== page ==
Hindsight is a wonderful thing — January 12, 2022

Johnson found himself apologizing once again in front of parliament, after ITV News obtained an email which suggested one of his most senior officials had invited more than 100 employees to a “bring your own booze” garden party during the first lockdown. 

He admitted attending the eventual gathering for 25 minutes to thank staff and said that, “with hindsight, I should have sent everyone back inside.” He insisted that at the time he believed it was a work event.

Both Johnson and his official spokesperson denied that the prime minister had seen the email invite.

Another apology, wait for Sue Gray — January 13

Following the particularly damaging revelation — as reported in the Telegraph — that No. 10 staff partied with a suitcase full of wine on the eve of Prince Philip’s funeral in April 2021, Johnson’s office was forced to apologize to the U.K.’s Queen Elizabeth II.

It was “deeply regrettable that this took place at a time of national mourning,” the prime minister’s official spokesperson said. Johnson did not comment publicly, with the spokesperson citing the need to avoid “prejudging” Gray’s inquiry.

Nobody told me that a garden party was against the rules — January 19

As the furor continued over the garden party and some of Johnson’s own MPs began to turn on him, the prime minister found himself effectively admitting that he wasn’t fully abreast of the rules his government put in place.

“I’m saying categorically that nobody told me, nobody said this was something that was against the rules, doing something that wasn’t a work event because frankly, I can’t imagine why it would have gone ahead, or it would have been allowed to go ahead if it was against the rules,” he said in an excruciating interview with Sky News.

Ambushed with a cake — January 25

Downing Street admitted that Johnson attended, for less than 10 minutes, a surprise birthday get-together in June 2020, after ITV reported the event took place with up to 30 people in No. 10.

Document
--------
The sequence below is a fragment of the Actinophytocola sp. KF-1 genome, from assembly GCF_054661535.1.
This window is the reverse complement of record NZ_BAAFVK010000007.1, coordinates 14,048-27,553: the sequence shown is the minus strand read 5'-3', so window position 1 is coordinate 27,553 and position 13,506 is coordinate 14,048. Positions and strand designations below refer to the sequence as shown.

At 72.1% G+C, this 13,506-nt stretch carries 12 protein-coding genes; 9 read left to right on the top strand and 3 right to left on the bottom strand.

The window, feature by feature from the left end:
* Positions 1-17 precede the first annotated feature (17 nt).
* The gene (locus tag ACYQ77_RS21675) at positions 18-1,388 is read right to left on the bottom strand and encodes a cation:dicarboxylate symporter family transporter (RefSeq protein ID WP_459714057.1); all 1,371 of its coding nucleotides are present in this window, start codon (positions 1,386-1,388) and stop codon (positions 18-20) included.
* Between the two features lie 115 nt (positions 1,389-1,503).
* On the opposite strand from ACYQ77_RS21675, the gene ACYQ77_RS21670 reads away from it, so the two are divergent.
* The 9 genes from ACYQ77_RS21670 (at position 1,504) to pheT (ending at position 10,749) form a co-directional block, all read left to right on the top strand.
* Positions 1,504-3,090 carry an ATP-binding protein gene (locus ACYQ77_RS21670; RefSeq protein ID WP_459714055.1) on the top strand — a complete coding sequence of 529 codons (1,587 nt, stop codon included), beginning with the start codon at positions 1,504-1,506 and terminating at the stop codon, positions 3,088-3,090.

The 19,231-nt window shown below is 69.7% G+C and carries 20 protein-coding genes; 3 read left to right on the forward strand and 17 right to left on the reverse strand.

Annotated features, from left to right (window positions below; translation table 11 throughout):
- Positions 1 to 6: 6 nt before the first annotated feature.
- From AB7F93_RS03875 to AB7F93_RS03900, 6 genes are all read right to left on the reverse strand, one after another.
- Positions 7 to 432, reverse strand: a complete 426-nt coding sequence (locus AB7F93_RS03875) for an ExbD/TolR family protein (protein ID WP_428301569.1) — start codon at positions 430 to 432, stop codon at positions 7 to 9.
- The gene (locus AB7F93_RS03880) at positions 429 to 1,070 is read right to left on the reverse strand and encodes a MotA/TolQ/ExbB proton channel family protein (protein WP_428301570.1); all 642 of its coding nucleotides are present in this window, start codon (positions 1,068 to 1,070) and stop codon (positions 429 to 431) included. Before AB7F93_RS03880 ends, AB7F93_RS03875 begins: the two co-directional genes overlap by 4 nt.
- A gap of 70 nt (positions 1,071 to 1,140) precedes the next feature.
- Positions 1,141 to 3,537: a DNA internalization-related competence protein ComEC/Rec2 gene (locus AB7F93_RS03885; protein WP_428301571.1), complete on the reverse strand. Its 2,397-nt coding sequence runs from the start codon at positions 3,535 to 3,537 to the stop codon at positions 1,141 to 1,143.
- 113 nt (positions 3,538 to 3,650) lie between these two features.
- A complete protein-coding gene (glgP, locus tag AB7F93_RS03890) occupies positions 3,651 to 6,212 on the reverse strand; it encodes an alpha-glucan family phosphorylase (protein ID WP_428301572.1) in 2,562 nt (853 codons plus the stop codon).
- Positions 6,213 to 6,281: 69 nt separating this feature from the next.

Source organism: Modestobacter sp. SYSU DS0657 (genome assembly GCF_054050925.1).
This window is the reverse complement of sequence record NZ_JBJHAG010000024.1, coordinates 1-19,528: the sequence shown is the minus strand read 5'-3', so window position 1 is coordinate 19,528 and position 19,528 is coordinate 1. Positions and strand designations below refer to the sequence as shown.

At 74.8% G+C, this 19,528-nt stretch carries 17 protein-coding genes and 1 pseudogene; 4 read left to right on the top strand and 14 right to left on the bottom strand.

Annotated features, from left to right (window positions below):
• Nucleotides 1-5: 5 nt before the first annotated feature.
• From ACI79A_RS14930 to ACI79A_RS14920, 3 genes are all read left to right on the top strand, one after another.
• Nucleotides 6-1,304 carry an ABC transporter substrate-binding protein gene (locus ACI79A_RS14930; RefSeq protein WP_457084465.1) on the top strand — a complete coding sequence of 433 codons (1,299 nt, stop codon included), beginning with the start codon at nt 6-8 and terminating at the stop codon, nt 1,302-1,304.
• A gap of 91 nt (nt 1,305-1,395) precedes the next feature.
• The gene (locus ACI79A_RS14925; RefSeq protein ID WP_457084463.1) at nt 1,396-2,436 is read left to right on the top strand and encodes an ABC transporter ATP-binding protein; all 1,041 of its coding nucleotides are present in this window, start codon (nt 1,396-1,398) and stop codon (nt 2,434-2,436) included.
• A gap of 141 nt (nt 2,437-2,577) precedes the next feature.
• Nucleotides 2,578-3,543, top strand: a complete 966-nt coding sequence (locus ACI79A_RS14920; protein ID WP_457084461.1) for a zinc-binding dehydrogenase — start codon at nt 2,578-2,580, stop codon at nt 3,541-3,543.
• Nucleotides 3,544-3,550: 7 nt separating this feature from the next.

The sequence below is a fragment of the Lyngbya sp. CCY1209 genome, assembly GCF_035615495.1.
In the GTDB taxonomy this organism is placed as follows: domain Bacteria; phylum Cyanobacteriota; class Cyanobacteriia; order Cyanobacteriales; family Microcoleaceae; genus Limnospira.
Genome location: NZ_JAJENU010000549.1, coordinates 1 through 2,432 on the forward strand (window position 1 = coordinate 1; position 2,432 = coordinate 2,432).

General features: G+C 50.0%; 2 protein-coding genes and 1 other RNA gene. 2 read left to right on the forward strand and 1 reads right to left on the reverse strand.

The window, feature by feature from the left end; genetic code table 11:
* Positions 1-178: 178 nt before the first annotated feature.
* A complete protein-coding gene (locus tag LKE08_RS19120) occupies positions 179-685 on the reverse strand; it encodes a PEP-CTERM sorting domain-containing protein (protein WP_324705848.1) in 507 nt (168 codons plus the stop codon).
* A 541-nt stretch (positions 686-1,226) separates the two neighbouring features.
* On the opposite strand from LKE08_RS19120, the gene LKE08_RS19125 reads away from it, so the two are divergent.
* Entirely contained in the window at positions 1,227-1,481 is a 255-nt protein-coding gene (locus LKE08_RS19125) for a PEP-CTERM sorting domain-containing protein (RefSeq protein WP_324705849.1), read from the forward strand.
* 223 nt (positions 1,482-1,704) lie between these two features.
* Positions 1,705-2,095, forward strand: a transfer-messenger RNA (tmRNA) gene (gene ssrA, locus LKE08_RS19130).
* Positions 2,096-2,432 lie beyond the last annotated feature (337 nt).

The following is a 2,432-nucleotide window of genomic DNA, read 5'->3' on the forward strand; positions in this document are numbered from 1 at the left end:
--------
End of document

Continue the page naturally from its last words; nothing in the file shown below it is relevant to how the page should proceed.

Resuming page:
One of his key allies, the Northern Ireland Minister Conor Burns, argued that the event wasn’t pre-planned — and that Johnson had simply been “ambushed with a cake.” 

Sorry, now let me get on with the job — January 31

“I am sorry for the things we simply did not get right,” Johnson told parliament in January, following the publication of a damning “update” from Sue Gray. 

Quoting Gray’s call for “significant learning” to take place in the aftermath, Johnson promised changes to his top team. He also said he intended to “fix it” and to get on with the job, the first of many attempts from the government to move the story on. 

Wait for the Met — February 20

Pressed for a total of 11 minutes in a BBC interview on the subject of Partygate, Johnson point-blank refused to get drawn in to answering questions about his conduct.

“There is literally not a bean I can tell you about that,” Johnson said, repeatedly claiming he couldn’t comment while the Met were carrying out inquiries. 

Boris bingo — April 12

When Downing Street announced that Johnson had paid a police fine for attending his birthday gathering, the prime minister first offered a “full apology” in a TV clip released by No. 10.

He then moved on to more familiar territory. Johnson insisted it “did not occur” to him at the time that the event breached the rules and said he would now “focus on the job in hand.” Downing Street confirmed he wouldn’t issue a full Partygate statement until after the Met had completed their inquiries. 

Privileges U-turn — April 21

Johnson was forced to back down on efforts to hobble a Labour motion calling for the prime minister to be referred to a parliament committee investigation. 

Having initially sought to instruct Tory MPs to block the motion — which would see the parliament privileges committee instructed to investigate whether Johnson had misled parliament — the government shifted its position and instructed its MPs not to oppose the motion, which passed without a vote. 

Wait for Sue Gray — May 19

When the Metropolitan Police announced the completion of its investigation — and No. 10 hurriedly confirmed Johnson had faced no further fines — Brits wondered if they would finally hear the promised Partygate explanation in full from their prime minister.

They were to be disappointed. Asked by journalists if Johnson was planning to make a public statement, his spokesperson said he would update parliament only once Sue Gray’s report was published in full. 

A final apology — May 25

With the final report published, Johnson renewed his apology for the events that Gray established had taken place, adding what he said was the “context” of government staff working “extremely long hours.”

“I take full responsibility for everything that took place on my watch. Sue Gray’s report has emphasized that it is up to the political leadership in No. 10 to take ultimate responsibility — and, of course, I do,” Johnson said.

“I am humbled and I have learned a lesson,” he added.